Whether this option is better for Lafayette will be determined on whether LUS’s gross revenues grow faster than its net revenues.

But at this point we still don’t know exactly how NextGEN will be calculating its ILOT payments, so we can’t even hazard an educated guess on which option could be richer for the city long term.

For now, I’d consider this aspect of the deal to be a wash, pending more information.

$64 million is the amount of earnout payments LCG could make in the future if LUS’s revenues increase sufficiently. If base rate revenue grows more than 2.1 percent annually calculated over a three-year period, NextGEN will split any overages with the city up to a cap of $64 million.

NextGEN’s LOI also included splitting 50-50 any additional revenue growth beyond 2.1 percent without any mention of a cap, but that does not appear to be a part of the official offer.

There are no guarantees LUS’s revenue will grow more than 2.1 percent, so there’s a chance none of this will matter. But at the end of the Q&A portion of Tuesday’s presentation, Jim Bernhard made a passing mention of the potential for 4-5 percent growth.

If that were to happen, LUS’s revenue would be increasing by about $10 million a year, which would be about $6 million more than the 2.1 percent goal, which would be split up with NextGEN and add an additional $3 million to the city general fund. If 5 percent growth were to happen every year, it would take about 15 years before we’d hit that $64 million cap.

10 percent is the amount NextGEN will discount residential electrical services over the first three years of the deal. During the company’s presentation last night, officials suggested that the average LUS residential customer spends about $1,300 a year, so this 10 percent reduction would amount to about $130 per person.

While no one would complain about such a reduction, it needs some additional context to better understand what it means.

For starters, obviously these reductions are temporary pending NextGEN submitting a new pricing schema that will go into effect in the fourth year of this deal. NextGEN suggests that the investments it’s planning to make in new efficiencies may drive down costs enough that rates won’t have to be raised even from these discounted levels, but there’s no way of knowing now how things will play out in the future.

The other major variable to consider is that LUS already raised rates 8 percent a couple years ago to pay for new bonds for a $250 million capital improvement program, including a new $120 million natural gas plant. But the LPUA slashed the bond, and the Robideaux administration pulled plans for the new gas plant. So LUS customers have already been effectively overpaying these last couple of years.

Against that backdrop, the offer to reduce rates for a limited term seems less magnanimous.

$2.8 billion, the bulk of the offer, is derived from economic development that NextGEN’s economist-for-hire, Dr. James A. Richardson of LSU, claims Lafayette’s economy will conservatively realize as a result of this deal going through and NextGEN locating its headquarters in Lafayette and creating 400 new jobs here.

There are two main components of the projection: $2.77 billion in salaries to local NextGEN employees paid out over 40 years and $175 million in local taxes generated as a result.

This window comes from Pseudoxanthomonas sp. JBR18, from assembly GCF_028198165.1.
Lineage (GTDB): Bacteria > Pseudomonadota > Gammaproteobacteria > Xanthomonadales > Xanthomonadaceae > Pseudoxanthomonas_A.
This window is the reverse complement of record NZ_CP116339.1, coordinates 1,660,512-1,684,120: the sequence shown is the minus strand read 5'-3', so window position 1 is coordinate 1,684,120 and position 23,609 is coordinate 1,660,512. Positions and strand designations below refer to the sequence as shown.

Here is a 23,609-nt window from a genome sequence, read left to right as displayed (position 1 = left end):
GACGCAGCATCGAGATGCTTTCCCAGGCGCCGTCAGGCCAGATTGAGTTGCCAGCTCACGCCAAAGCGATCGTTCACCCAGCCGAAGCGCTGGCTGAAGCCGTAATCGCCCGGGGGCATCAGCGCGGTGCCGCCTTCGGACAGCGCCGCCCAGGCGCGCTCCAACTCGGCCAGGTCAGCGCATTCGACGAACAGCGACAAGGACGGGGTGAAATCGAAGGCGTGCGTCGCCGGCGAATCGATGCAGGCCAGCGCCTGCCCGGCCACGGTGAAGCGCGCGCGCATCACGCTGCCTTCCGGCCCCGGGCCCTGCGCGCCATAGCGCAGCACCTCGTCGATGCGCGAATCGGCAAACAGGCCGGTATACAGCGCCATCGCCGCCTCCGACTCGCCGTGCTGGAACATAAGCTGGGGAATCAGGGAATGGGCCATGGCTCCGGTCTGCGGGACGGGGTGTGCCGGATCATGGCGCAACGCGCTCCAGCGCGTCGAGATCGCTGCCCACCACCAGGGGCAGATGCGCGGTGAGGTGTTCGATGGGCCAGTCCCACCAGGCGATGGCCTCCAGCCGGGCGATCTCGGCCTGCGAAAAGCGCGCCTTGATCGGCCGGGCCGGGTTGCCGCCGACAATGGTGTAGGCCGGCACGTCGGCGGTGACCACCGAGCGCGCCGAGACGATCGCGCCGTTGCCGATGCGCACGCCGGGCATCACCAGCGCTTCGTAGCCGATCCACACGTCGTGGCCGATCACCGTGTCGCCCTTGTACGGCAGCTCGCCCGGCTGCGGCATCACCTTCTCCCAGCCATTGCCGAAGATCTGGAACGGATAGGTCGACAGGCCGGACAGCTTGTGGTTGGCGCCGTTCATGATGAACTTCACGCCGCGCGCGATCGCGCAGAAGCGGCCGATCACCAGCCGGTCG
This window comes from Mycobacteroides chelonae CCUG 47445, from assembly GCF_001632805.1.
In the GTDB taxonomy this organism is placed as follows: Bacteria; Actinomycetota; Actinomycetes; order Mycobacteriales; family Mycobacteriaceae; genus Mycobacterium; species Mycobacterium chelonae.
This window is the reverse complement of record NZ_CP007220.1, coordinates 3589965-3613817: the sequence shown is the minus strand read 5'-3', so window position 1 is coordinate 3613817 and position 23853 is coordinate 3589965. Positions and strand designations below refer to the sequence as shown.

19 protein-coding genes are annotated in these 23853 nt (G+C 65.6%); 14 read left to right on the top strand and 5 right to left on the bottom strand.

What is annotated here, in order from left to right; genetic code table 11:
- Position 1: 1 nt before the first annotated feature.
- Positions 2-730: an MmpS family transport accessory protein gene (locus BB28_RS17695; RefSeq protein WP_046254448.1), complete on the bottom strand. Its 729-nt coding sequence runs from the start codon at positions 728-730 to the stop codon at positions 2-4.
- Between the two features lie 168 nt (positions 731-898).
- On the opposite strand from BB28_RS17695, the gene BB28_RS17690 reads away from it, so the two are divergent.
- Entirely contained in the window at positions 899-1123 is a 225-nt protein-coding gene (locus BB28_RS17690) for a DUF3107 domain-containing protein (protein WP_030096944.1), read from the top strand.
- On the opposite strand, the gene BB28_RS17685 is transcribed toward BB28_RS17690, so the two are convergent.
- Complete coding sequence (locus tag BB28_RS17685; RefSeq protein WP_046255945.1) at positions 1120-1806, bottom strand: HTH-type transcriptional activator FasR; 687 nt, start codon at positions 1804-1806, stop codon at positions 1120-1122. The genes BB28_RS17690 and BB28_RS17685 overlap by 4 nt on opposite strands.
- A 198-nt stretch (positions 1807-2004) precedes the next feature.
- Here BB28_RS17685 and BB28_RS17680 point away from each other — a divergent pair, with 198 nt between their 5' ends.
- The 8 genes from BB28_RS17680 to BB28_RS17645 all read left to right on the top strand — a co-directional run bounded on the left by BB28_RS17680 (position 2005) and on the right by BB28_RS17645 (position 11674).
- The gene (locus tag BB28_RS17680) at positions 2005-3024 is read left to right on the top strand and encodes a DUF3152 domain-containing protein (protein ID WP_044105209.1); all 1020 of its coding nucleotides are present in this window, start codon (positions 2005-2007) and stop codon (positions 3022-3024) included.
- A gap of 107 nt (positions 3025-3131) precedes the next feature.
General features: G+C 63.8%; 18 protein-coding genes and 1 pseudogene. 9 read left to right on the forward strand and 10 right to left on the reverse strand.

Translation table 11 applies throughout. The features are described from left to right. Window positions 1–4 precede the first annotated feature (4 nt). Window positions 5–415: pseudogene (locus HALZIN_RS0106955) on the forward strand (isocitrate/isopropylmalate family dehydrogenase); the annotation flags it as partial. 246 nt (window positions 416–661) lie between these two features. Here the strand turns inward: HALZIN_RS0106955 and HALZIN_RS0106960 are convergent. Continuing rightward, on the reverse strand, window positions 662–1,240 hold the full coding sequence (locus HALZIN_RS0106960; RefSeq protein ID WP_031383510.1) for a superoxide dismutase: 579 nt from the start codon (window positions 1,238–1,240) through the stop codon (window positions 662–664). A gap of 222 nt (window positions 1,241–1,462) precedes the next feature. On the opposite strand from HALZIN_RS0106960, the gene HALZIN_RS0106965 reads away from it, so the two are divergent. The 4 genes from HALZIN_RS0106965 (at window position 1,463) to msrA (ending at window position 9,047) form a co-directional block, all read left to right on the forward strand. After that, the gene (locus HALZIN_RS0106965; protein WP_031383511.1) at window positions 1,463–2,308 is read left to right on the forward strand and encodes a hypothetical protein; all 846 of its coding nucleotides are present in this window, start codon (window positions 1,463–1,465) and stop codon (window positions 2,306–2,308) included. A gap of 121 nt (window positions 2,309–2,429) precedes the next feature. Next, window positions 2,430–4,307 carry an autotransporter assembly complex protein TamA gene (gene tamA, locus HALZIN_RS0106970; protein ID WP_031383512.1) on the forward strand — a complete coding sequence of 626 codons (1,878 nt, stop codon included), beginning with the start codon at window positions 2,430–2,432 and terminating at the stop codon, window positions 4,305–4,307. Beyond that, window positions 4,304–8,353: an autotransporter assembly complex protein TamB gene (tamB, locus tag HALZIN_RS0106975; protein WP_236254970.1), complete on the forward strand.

These numbers may be wildly overestimated or wildly underestimated.

Underestimated because they don’t take into account any of the potential additional economic development that could be realized by having a Fortune 500 company headquartered in Lafayette creating utilities of the future across the South. Ideally if this scenario were to be realized it would also include the creation of a number of startups and the clustering of companies related to these efforts. If this were to happen, it could represent billions of dollars in additional economic development.

Overestimated because there are no guarantees that NextGEN will successfully build a Fortune 500 company that operates dozens of utilities, or even if it does, that it’ll stay in Lafayette for the long haul.

NextGEN is effectively a well-funded startup with an unproven business model backed by an experienced management team. As with any startup, the odds of success are less than 100 percent. So there’s a chance that NextGEN doesn’t fully realize its vision of buying and building utilities of the future all across the South. At this point, we don’t really know if it’s even going to be able to buy one more utility, let alone the 50 its projections are based on.

Anyone who supports Lafayette accepting this offer on the basis of a Fortune 500 company moving to town needs to realize that this deal is effectively a lottery ticket, and the cost to play is control over our public utilities for the next 40 years.

And let’s also not forget that even if everything goes well and NextGEN achieves all its goals, there are no guarantees that it won’t decide to move its HQ elsewhere in the years to come. This could happen for any number of reasons, like if it runs into trouble attracting or retaining a world-class workforce here and needs to move to a bigger city, or if it decides to set up satellite offices and decentralize its workforce, or if it gets bought by another company that’s headquartered elsewhere and wants to consolidate its operations.

At this point there are just so many uncertainties about this aspect of the deal that I don’t think we should factor this economic development potential into our consideration and instead focus on the hard numbers of the offer.

$324 million is the hard value of this proposal. That’s the cash plus the retired debt. Everything else is either not guaranteed or doesn’t represent any new money outside of what Lafayette would get if we just stayed the course on how we’ve been running LUS for the last century.

The question then becomes: Is this a good deal for what we’re giving up?